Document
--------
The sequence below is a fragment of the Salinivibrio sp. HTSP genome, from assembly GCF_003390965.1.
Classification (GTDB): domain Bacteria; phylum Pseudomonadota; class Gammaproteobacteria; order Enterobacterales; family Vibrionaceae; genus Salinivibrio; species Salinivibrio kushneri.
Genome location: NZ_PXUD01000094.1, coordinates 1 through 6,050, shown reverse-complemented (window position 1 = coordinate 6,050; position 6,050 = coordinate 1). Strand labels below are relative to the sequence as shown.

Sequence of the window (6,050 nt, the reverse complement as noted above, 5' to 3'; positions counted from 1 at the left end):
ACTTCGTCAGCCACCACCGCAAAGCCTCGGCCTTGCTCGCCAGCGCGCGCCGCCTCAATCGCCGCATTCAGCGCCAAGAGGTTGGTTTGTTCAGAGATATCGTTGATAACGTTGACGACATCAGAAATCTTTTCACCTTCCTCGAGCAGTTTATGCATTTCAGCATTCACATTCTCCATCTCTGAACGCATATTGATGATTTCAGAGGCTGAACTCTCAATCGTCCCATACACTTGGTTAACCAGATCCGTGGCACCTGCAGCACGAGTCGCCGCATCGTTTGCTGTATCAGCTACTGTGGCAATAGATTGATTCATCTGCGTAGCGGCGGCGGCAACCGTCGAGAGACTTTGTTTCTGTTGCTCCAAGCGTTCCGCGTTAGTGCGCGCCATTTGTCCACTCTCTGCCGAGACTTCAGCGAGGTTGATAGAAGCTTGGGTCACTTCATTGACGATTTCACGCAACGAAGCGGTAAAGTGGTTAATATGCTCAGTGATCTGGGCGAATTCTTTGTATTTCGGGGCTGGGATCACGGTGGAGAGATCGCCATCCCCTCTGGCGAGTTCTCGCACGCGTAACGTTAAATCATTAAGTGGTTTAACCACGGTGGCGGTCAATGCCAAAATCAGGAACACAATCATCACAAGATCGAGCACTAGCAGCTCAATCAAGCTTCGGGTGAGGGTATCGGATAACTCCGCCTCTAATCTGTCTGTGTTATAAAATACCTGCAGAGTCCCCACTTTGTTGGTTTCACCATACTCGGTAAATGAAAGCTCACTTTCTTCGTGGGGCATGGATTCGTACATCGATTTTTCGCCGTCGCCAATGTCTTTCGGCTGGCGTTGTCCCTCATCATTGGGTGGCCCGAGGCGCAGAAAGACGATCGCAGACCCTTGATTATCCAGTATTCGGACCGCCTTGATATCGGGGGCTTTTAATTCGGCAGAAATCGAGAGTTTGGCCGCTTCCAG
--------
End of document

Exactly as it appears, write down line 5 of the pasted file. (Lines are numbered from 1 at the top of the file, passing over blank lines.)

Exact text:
ACTTCGTCAGCCACCACCGCAAAGCCTCGGCCTTGCTCGCCAGCGCGCGCCGCCTCAATCGCCGCATTCAGCGCCAAGAGGTTGGTTTGTTCAGAGATATCGTTGATAACGTTGACGACATCAGAAATCTTTTCACCTTCCTCGAGCAGTTTATGCATTTCAGCATTCACATTCTCCATCTCTGAACGCATATTGATGATTTCAGAGGCTGAACTCTCAATCGTCCCATACACTTGGTTAACCAGATCCGTGGCACCTGCAGCACGAGTCGCCGCATCGTTTGCTGTATCAGCTACTGTGGCAATAGATTGATTCATCTGCGTAGCGGCGGCGGCAACCGTCGAGAGACTTTGTTTCTGTTGCTCCAAGCGTTCCGCGTTAGTGCGCGCCATTTGTCCACTCTCTGCCGAGACTTCAGCGAGGTTGATAGAAGCTTGGGTCACTTCATTGACGATTTCACGCAACGAAGCGGTAAAGTGGTTAATATGCTCAGTGATCTGGGCGAATTCTTTGTATTTCGGGGCTGGGATCACGGTGGAGAGATCGCCATCCCCTCTGGCGAGTTCTCGCACGCGTAACGTTAAATCATTAAGTGGTTTAACCACGGTGGCGGTCAATGCCAAAATCAGGAACACAATCATCACAAGATCGAGCACTAGCAGCTCAATCAAGCTTCGGGTGAGGGTATCGGATAACTCCGCCTCTAATCTGTCTGTGTTATAAAATACCTGCAGAGTCCCCACTTTGTTGGTTTCACCATACTCGGTAAATGAAAGCTCACTTTCTTCGTGGGGCATGGATTCGTACATCGATTTTTCGCCGTCGCCAATGTCTTTCGGCTGGCGTTGTCCCTCATCATTGGGTGGCCCGAGGCGCAGAAAGACGATCGCAGACCCTTGATTATCCAGTATTCGGACCGCCTTGATATCGGGGGCTTTTAATTCGGCAGAAATCGAGAGTTTGGCCGCTTCCAG